Jean-Luc Guionnet – alto saxophone

Will Guthrie – drums

Clayton Thomas – double bass



How do they do it? How does THE AMES ROOM continue to wring substantial blood from that ancient stone? The stone in question being the moldering carcass of no-holds-barred free jazz, a lamented beast that has regularly suffered indignities these past couple of decades by well-meaning folk who insist on CPR maneuvers long after the entity has flat-lined. At least part of the answer has to do with discerning musicians who have wide experience in other genres honing in on the seriously vital sources of the music and dealing with the essences found there, not the superficialities. Brian Olewnick

The three members of THE AMES ROOM are involved in a multitude of musical activities: free improvisation, electro-acoustic composition, jazz, installations, noise, rock, however all three share a passion for free jazz at it’s most energetic and brutal heights. The music rests somewhere between Roscoe Mitchell’s Noonah, Last Exit’s tribal adventures, and Henry Threadgill’s spider web like tapestries of sound. Between them the three members have worked/work with the likes of Peter Brötzmann, Jim Denley, Robin Fox, Chris Abrahams, Axel Dorner, Johannes Bauer, Paul Lovens, Burkhard Beins, Keith Rowe, Jerome Noetinger, Thomas Ankersmit, Andy Moor, Tony Buck, Eric La Casa, Eric Cordier, Philipp Samartzis , Marc Baron …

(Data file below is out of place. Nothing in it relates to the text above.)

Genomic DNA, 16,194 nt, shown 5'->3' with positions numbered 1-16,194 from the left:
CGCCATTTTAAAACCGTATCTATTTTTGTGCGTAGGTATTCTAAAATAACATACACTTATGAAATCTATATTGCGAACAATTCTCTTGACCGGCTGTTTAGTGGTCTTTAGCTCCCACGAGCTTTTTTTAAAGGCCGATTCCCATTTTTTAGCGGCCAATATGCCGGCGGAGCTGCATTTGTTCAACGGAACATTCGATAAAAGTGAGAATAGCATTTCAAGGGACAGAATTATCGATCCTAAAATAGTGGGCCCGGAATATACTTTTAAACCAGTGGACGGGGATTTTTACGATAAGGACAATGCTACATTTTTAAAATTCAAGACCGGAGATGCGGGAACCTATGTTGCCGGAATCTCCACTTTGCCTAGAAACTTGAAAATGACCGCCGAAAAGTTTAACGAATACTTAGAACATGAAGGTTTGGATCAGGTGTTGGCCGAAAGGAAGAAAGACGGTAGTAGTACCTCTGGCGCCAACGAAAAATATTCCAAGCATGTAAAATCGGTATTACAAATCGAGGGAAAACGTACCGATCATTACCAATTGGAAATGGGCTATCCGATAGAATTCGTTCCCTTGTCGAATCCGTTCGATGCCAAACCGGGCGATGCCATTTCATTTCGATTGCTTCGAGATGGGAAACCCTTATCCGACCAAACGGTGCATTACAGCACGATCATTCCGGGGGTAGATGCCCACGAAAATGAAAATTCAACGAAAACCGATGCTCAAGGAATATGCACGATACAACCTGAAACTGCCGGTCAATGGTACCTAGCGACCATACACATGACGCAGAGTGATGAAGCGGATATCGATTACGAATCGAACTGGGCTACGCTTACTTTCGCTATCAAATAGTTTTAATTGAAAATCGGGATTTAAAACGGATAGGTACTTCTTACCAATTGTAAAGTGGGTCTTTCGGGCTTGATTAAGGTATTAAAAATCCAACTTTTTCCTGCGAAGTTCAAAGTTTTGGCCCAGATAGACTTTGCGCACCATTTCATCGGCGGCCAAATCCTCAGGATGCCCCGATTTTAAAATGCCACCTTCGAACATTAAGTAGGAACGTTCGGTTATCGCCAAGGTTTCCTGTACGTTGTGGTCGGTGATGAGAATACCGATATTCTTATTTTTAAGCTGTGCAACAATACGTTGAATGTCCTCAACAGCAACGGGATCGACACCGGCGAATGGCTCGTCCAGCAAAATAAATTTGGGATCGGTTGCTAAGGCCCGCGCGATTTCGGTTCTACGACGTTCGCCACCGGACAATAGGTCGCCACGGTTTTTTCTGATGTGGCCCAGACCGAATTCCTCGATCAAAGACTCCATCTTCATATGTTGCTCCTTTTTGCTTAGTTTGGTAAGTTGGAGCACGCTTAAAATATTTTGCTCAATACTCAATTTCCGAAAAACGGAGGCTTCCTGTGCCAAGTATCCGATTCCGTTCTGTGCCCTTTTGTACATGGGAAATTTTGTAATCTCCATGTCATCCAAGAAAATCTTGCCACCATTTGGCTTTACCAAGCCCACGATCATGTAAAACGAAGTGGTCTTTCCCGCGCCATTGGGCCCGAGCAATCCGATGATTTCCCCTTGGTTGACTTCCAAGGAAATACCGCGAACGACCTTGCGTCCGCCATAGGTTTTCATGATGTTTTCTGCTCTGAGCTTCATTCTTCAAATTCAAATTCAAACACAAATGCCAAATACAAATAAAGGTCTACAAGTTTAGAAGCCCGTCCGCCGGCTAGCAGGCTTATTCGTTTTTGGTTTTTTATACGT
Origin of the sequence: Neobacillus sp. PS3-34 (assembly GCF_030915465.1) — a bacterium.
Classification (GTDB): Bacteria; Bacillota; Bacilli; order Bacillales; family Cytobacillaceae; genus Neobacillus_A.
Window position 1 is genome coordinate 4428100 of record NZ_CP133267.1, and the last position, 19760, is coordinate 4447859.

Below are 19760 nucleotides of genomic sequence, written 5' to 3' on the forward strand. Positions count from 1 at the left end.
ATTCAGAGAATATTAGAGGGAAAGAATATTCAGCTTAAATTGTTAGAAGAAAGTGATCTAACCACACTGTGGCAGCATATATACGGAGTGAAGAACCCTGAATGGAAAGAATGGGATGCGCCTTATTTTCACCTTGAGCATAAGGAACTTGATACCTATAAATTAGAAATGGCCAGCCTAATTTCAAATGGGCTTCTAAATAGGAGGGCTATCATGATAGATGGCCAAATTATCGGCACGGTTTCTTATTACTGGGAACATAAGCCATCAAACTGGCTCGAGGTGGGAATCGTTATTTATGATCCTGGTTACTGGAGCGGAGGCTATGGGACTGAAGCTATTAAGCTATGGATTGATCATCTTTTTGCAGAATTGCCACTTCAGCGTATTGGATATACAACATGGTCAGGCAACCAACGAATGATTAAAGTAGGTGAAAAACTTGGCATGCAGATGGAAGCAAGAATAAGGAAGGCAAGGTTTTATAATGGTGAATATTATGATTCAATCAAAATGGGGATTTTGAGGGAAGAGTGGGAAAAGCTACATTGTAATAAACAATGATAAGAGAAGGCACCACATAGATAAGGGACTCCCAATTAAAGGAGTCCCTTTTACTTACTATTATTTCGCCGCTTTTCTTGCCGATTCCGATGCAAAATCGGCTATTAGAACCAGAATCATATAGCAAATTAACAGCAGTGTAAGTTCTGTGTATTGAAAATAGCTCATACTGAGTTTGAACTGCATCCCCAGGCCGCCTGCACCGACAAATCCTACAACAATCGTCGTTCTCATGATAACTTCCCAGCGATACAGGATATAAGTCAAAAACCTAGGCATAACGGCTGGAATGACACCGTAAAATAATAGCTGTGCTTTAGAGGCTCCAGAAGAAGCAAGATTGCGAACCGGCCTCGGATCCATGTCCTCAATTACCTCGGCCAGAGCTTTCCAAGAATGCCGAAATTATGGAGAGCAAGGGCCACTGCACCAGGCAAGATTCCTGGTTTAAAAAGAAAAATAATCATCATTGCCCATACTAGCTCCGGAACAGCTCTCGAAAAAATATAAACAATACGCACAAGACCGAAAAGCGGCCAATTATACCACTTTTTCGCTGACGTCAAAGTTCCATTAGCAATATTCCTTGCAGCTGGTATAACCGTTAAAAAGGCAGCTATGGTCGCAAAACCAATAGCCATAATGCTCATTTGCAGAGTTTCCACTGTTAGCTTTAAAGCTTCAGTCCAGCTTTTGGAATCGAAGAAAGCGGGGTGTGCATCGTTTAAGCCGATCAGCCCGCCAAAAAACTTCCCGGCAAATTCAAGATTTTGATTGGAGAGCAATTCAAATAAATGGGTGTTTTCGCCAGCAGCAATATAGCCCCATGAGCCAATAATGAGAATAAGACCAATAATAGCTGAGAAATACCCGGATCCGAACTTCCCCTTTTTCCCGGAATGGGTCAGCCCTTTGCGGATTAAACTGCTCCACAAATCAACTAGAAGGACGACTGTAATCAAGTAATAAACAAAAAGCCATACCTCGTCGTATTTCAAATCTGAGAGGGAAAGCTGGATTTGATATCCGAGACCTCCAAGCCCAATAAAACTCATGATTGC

January 7, 2012

Encompassed by the 48-minute marathon title track, the live performance captured on Bird Dies is irrefutably exhilarating. Featuring French alto saxophonist Jean Luc Guionnet‘s lead voice, The Ames Room embarks on a splintered approach to free-bop, propelled by drummer Will Guthrie‘s penetrating beats and bassist Clayton Thomas’ pumping bottom.

Perhaps the album title serves as an antithesis to the “Bird Lives” maxim ascribed to bop’s troubled genius Charlie Parker, where the hustling, pawning of saxophones, and recurring substance abuse led to his passing. This fast-paced memorial is conceivably exercised on a broad plane via the trio’s loose, but pummeling ostinatos, nestled within a fractured loop of concepts.

Guionnet’s rough-hewn tone is built on animated and staggered phrasings. Throughout the band’s relentless momentum, he carves out a tumultuous soundscape, filtered through the buoyant rhythmic element. Repetitive to some extent, the in-your-face gait offers a forum for extensive improvisation; nonetheless, it’s a high-impact endeavor that must have kept the audience on the edge of its seats.

The musicians exude angst, chaos and a locomotive-like cyclical impetus, tinted with a guttural underpinning via blistering choruses and understated variations. A relatively young band, the artists stay on target by engineering a consistent foundation, and do not simply waver into a free-form abyss during the course of the proceedings. The Ames Room provides a tensely articulated mosaic of sound, transposed into a blueprint for originality, which is a commendable attribute when considering these avant-garde-based endeavors.